“The doctrine of independence is not to be raised to the level of dogma so as to enable the judiciary to function as a kind of super-legislature or super-executive.”

Alladi Krishnaswami Ayyar, member of the drafting committee of the Indian constitution.

THE survival and consolidation of parliamentary democracy in Pakistan hinges on how the emergent judicialisation of politics is dealt with and curtailed in the near future. Judicialisation refers to the profound shift in power away from the elected and accountable institutions and towards higher courts.

At the heart of the judicialisation process lies the establishment of constitutional courts or the active pursuit of judicial review powers. As a result, higher courts acquire the necessary authority to strike down primary and secondary legislation and thus play a crucial role in policymaking and governance. However, such excessive powers fly in the face of the principle of popular sovereignty as well as the separation of constitutional powers.

For the last couple of years, we have been witness to increased judicial assertiveness and activism on the part of superior court judges. Our superior judiciary has intervened on a host of issues, questioning commodity prices, key executive appointments, Haj quotas and parliamentarians’ educational degrees. Crucially, the courts have taken partisan stands that are typically associated with political parties.

The rise of an activist judiciary in Pakistan is often depicted as the victory of the rule of law, or what more generally may be called a ‘rights revolution’. However, scholars of critical legal studies view judicial empowerment as a global trend linked to the strategy of state elites to preserve their hegemony against evolving electoral majorities.

Ran Hirschl, the renowned American law scholar, contends that conscious judicial empowerment occurs when traditional state elites believe they are partially losing their power in democratic transitions. Accordingly these elites look to the judiciary — which shares their ideological and cultural propensities — to be sympathetic to their hegemonic interests.

Turkey and Thailand in Asia represent two vivid examples of how judicial interventions help state elites impose political limits upon parliamentary majorities and thus redefine democracy itself.

In Turkey, formal judicial empowerment occurred twice during military dictatorship. After the coup d’état of May 1960 the Turkish martial law regime empowered the judiciary through the establishment of a constitutional court. The Turkish judiciary was again reconstituted when the so-called Republican Alliance broke down and martial law was imposed in the 1980s.

As a result, Turkish judicial institutions were simultaneously brought under tighter control as well as empowered to perform the role of co-legislator and arbiter of politics. The Turkish constitutional court’s ruling on the headscarf clearly demonstrates its self-perception as the guardian of the unitary state and the vanguard of Turkey’s secular crusaders.

Thailand is a case of straightforward politicisation of the judiciary. Since the crisis of 2006 the decisions of top judges have drastically impacted the Thai political landscape. Among the high-profile political decisions made by the higher courts include annulment of the general election of April 2006, the dissolution of major political parties, the banning of popular leaders and the ousting of two prime ministers. Remarkably, the constitutional court found Mr Samak Sundaravej — the second elected prime minister dismissed from power — guilty of a conflict of interest for hosting a popular cooking show on television.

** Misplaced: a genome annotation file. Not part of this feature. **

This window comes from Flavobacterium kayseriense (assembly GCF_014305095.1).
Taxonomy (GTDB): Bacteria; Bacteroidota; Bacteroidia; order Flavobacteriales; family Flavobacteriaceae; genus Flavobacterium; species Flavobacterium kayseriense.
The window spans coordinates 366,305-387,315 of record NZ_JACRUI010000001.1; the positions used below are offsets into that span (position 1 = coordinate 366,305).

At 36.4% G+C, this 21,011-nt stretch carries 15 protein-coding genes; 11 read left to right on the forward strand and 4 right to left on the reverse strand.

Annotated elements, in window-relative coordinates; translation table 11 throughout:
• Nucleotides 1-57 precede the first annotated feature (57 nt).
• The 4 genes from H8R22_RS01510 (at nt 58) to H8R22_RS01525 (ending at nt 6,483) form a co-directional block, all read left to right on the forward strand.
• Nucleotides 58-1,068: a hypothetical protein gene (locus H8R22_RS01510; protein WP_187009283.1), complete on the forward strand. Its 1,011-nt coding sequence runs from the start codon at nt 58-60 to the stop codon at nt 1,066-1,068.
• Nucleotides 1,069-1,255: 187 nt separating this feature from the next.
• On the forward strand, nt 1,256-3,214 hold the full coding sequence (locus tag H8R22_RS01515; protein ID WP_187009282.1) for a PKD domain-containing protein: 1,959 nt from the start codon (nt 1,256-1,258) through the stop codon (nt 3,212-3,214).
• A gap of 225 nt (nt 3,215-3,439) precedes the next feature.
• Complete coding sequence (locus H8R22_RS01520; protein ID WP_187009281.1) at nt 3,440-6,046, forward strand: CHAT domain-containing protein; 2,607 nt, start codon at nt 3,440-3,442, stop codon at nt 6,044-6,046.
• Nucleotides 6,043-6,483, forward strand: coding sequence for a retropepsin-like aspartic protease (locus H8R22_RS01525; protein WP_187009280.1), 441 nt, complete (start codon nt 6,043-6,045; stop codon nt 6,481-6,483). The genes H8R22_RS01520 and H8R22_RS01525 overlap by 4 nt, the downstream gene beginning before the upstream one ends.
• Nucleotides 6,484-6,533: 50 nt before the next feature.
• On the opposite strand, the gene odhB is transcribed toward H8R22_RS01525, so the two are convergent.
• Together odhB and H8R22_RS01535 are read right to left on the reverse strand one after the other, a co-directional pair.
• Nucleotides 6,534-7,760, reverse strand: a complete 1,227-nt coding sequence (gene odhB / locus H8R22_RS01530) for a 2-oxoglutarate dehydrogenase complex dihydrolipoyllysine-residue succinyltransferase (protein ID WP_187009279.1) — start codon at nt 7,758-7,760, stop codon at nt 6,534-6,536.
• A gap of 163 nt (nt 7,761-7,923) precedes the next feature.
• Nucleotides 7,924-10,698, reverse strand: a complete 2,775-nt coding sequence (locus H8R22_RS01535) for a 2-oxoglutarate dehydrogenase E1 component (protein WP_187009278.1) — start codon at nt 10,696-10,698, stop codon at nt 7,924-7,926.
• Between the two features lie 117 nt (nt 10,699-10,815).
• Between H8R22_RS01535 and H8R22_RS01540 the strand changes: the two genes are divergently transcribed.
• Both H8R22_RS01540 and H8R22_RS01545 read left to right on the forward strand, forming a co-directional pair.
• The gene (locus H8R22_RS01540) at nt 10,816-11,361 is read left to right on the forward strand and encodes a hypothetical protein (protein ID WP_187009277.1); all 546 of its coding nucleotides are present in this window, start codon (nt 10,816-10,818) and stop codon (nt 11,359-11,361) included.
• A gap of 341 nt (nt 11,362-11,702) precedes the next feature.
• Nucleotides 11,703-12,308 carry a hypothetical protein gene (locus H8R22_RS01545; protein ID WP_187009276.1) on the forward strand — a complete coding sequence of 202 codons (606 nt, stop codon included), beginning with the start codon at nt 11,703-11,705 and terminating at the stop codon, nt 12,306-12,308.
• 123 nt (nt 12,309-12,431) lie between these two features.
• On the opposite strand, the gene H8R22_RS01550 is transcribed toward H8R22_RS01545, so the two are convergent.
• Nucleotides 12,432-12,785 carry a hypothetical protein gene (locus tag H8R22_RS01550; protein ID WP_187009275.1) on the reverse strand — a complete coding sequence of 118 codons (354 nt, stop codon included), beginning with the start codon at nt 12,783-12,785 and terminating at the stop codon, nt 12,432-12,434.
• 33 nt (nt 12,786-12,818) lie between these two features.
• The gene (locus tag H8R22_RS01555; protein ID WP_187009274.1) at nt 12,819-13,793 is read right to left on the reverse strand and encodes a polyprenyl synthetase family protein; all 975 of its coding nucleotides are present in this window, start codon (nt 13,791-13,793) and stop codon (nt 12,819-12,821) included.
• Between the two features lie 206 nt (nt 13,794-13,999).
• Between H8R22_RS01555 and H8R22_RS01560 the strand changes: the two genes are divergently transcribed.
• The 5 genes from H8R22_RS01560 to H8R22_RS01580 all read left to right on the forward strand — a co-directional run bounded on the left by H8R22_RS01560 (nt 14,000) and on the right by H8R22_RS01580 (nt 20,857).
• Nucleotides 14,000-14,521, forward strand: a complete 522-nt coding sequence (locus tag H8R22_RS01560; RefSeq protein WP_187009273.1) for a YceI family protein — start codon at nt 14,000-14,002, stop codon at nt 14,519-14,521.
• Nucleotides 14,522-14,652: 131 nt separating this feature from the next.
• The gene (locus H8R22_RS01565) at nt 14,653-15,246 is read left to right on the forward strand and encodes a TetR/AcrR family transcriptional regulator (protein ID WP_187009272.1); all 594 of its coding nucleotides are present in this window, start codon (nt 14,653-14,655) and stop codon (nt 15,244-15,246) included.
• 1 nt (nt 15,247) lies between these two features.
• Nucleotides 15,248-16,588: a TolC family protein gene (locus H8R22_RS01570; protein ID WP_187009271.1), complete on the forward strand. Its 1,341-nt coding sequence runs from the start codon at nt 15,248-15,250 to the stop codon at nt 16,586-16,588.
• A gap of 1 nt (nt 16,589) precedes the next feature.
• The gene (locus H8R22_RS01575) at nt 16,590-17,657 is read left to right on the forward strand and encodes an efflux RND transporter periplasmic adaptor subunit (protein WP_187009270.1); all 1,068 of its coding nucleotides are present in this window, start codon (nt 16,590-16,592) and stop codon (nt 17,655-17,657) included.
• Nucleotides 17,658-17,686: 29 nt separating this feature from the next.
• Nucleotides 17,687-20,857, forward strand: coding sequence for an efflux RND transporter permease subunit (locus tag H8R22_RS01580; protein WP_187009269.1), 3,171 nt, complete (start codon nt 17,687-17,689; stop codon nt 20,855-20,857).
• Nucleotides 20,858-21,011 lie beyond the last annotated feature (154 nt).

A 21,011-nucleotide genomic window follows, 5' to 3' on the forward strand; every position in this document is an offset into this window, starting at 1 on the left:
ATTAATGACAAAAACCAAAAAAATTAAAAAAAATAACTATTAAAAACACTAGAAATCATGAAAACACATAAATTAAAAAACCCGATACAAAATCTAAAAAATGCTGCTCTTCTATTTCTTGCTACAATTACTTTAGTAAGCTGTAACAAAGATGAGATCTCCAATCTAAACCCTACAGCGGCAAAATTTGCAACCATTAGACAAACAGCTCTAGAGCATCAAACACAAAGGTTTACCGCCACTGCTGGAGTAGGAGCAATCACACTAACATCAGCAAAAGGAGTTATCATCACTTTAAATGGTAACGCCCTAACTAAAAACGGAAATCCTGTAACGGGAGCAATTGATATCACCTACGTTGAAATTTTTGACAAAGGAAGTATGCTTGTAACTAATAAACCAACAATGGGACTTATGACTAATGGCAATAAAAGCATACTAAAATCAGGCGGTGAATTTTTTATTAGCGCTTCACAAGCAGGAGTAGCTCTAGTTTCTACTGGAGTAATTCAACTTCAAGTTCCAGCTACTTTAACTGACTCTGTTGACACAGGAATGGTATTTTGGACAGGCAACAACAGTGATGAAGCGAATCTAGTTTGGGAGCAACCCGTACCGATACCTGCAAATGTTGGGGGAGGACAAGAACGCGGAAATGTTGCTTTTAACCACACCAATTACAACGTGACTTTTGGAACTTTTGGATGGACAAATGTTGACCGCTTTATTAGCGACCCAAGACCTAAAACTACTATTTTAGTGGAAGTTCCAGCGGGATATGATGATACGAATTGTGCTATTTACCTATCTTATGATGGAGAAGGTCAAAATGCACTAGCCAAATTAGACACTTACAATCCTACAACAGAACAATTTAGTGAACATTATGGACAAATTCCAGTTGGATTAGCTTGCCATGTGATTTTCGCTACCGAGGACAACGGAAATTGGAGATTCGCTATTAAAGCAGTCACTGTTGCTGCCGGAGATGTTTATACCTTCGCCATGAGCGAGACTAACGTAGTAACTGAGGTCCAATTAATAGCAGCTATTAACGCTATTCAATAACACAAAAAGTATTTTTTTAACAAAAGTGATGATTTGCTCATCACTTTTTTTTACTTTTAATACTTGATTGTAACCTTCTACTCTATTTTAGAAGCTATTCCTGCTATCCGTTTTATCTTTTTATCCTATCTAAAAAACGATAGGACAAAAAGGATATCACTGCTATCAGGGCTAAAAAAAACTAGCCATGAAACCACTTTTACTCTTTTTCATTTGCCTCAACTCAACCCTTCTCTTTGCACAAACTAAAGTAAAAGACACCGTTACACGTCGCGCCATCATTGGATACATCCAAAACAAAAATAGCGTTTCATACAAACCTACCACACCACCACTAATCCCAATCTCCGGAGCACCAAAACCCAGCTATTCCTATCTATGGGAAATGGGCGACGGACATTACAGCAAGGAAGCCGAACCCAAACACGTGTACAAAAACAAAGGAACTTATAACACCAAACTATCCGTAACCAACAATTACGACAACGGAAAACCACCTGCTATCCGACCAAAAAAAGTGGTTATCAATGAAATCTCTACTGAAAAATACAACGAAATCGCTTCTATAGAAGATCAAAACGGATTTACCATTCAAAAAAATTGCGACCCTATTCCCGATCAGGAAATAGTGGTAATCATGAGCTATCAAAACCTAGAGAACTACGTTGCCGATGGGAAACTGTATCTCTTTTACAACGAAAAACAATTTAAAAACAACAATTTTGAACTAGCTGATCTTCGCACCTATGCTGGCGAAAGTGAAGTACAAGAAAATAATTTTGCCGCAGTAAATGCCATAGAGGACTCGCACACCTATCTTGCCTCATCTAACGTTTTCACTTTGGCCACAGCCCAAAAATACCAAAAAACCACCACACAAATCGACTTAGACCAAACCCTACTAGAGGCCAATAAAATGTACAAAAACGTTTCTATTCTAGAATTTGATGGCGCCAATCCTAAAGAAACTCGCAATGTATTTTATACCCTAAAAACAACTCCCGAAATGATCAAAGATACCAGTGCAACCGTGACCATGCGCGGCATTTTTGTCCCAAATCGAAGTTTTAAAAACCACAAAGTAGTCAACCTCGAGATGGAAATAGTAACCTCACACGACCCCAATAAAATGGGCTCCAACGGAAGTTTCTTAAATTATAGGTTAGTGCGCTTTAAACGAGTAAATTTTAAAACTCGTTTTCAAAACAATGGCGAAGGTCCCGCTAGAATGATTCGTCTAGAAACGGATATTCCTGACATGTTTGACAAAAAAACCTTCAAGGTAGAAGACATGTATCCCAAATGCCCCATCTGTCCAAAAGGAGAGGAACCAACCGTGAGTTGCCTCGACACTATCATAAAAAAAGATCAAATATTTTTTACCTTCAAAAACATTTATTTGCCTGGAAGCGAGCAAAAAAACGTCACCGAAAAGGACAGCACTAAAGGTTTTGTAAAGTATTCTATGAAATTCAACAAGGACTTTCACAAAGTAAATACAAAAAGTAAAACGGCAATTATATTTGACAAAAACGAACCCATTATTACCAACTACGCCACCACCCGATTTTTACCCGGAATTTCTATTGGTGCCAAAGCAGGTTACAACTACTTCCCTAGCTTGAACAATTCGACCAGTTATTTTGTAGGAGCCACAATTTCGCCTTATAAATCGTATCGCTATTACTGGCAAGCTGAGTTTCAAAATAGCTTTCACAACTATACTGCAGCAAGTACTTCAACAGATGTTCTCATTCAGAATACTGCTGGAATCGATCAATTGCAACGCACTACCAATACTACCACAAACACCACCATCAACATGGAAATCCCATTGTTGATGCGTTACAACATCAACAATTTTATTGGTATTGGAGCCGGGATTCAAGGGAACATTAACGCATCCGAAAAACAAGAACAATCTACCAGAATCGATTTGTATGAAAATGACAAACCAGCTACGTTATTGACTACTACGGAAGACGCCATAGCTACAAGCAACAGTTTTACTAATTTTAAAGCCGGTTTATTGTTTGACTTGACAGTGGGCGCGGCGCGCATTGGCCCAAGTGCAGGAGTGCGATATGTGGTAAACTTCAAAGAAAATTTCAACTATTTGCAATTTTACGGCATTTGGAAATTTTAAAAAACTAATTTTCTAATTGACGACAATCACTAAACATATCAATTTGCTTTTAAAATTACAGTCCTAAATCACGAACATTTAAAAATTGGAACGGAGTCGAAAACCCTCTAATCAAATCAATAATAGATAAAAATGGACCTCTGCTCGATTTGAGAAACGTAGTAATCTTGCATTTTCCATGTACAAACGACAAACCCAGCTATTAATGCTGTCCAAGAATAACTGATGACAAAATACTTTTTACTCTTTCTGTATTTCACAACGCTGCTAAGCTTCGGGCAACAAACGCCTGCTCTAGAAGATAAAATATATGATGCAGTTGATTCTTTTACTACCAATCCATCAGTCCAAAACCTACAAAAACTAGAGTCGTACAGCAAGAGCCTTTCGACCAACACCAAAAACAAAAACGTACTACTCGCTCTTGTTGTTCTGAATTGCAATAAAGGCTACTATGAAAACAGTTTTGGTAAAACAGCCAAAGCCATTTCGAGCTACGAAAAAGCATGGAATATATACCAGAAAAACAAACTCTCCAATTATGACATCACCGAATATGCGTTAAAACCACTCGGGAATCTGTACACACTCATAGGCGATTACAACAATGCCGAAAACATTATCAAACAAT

Many South-East Asia experts suspect that the Thai judiciary has become a proxy for state elites representing the palace, the garrison and the bureaucracy. The Thai higher courts have played an instrumental role in kicking out popular democratic forces from the electoral realm and engineering a divisive politics in which conflict is widespread.

The case of Indian judicial activism is not dissimilar. From the very inception of the state, the Indian judiciary has tried to limit the legislative powers of the Indian parliament. However, the latter has jealously guarded its legislative powers and brought forth the question of judicial accountability.

In the 1950s the Indian judiciary struck down land-reform legislation by invoking the argument of the basic structure and inviolability of fundamental rights. The Indian parliament considered the court ruling a legislative and policy making rather than a judicial function. Later it amended the constitution in order to make its legislations immune from judicial review. The Ninth Schedule created through the first constitutional amendment helped the Indian parliament shield its amendment and policy making powers.

The judicial assertiveness of higher courts currently on show in Pakistan is unprecedented. It would be premature to predict the political consequences of this new-found judicial activism. However, some serious risks need to be illuminated. First, judicial activism in policy making and governance comes at a heavy cost to ordinary litigants seeking justice (over a period of several years). In recent months there have been a plethora of news reports detailing the rising frustration of litigants due to prolonged delays in cases being heard. Second, unrestrained judicial activism can trigger a struggle for supremacy between the judiciary and the other two branches of the government. Last but not least, the judiciary can be politicised if its decisions pertaining to partisan politics fail to secure public acceptance.

We have had enough celebration of judicial activism. It may now be the appropriate time to learn judicial restraint in the best interest of the judiciary itself and of the democratic polity.

The writer teaches at Quaid-i-Azam University, Islamabad.